A recent independent publication cites using HemaCare leukopaks for their evaluation of a CAR T cell therapy’s antitumor potency.
As the CAR T cell therapy field continues to grow, developers seek to refine techniques that will improve both the safety and efficacy of this promising cancer immunotherapy strategy. Scientists at Juno Therapeutics (Celgene) have been working to improve the potency of a CD19-targeted CAR T therapeutic currently in phase 1 and 2 clinical trials.
Kymriah® and Yescarta®, the first CAR T cell therapies to be approved by the FDA, each target CD19, a protein found on the surface of B cells. While both therapies are a formidable weapon against B-cell malignancies, they also have serious limitations. Patients can suffer from high-risk side effects, which in turn means that treatment is restricted to only those patients who have failed to respond to one or more traditional treatments. There is also some risk of relapse; in some patients, the response to CAR T cell treatment is not complete.
The authors hypothesized that an experimental CAR T cell therapy known as Lisocabtagene maraleucel (liso-cel), might be more effective as part of a combination drug treatment. To test this hypothesis, they decided to evaluate the effect of liso-cel CAR T cells in combination with the FDA-approved drugs ibrutinib and acalabrutinib. Both approved drugs help reduce the tumor burden in leukemia and lymphoma patients by blocking abnormal B cell formation.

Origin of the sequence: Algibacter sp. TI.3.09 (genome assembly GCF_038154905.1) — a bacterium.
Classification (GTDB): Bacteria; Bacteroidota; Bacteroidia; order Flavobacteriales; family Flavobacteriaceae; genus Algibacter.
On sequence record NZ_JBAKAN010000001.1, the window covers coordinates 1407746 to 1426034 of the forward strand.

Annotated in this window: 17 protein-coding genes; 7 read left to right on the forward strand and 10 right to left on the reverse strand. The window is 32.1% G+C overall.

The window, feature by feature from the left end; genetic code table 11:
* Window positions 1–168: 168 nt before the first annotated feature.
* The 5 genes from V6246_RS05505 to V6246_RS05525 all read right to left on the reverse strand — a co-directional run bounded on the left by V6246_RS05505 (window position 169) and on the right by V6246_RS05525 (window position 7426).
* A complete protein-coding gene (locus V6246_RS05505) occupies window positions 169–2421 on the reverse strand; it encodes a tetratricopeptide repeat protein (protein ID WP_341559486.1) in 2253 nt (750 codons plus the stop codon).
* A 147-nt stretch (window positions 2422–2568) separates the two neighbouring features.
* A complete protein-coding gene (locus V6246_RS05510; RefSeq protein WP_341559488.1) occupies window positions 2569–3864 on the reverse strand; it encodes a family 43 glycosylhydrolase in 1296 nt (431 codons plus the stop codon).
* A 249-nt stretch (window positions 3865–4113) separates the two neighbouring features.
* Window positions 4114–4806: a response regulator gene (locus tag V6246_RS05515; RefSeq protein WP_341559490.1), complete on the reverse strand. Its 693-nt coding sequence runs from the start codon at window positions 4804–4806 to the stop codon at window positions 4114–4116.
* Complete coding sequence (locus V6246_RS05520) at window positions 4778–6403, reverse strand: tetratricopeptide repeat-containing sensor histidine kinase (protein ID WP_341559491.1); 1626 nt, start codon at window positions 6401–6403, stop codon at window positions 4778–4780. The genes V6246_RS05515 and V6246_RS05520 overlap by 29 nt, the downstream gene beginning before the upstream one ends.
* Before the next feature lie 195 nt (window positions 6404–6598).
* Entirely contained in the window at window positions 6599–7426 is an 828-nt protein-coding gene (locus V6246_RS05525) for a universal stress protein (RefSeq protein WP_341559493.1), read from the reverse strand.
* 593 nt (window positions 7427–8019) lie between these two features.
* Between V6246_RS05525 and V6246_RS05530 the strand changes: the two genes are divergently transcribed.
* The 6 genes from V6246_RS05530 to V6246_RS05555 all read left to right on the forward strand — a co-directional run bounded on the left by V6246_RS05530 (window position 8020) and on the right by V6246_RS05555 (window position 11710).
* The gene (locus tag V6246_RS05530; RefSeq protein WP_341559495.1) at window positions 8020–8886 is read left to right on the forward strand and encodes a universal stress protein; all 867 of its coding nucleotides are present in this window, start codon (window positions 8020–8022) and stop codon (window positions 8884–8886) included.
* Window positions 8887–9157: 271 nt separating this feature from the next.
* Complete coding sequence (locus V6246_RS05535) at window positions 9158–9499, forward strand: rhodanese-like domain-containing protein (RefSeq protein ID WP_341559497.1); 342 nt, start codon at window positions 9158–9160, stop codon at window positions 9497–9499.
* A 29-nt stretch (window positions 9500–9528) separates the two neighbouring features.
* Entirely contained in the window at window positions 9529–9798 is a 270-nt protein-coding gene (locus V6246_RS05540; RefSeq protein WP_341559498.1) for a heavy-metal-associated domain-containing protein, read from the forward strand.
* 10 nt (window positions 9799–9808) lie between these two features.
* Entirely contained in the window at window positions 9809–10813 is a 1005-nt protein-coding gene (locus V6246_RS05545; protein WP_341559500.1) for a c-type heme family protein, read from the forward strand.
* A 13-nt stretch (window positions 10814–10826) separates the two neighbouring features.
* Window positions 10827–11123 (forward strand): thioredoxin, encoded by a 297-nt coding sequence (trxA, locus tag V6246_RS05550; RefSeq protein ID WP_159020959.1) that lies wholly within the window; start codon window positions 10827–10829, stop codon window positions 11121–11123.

First, the group set out to examine the effects of the various drug combinations in vitro, to get an idea of their interaction with the CAR T cells in a simple cell culture system. T cells used for this study were isolated from healthy donor leukopaks sourced from HemaCare. Cellular starting material quality directly impacts end product quality, so it is easy to understand why the authors would want to source their materials from the same company that provided materials for both Kymriah® and Yescarta®.
In an elegant series of experiments, the authors showed that combination treatment with either ibrutinib or acalabrutinib improved CAR T cell effector function. Long-term exposure to either drug over a period of 6 days significantly increased CAR T cell expansion, without affecting T cell viability or the ratio of major T cell subtypes. Furthermore, long-term treatment with ibrutinib (18 days) resulted in greater differentiation of CAR T cells into a Memory-like T cell phenotype, increasing the chances of long-term functionality.
The authors continued their work in an in-vivo model, using mice implanted with human CD19-expressing tumor cells. The researchers were able to demonstrate that when tumor-bearing mice were treated with liso-cel CAR T cells in the presence of either ibrutinib or acalabrutinib, CART T cells persisted longer than usual, resulting in increased tumor clearance and survival rates.
This work gives the authors hope that second-generation CAR T cell therapies, used in combination with the more traditional drug treatments studied here, will have longer persistence and greater expansion potential in the patient’s body, leading to better outcomes.
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- Qin J.S., et al. Antitumor Potency of an Anti-CD19 Chimeric Antigen Receptor T-Cell Therapy, Lisocabtagene Maraleucel in Combination with Ibrutinib or Acalabrutinib. J Immunotherapy. 43:107–120. May 2020.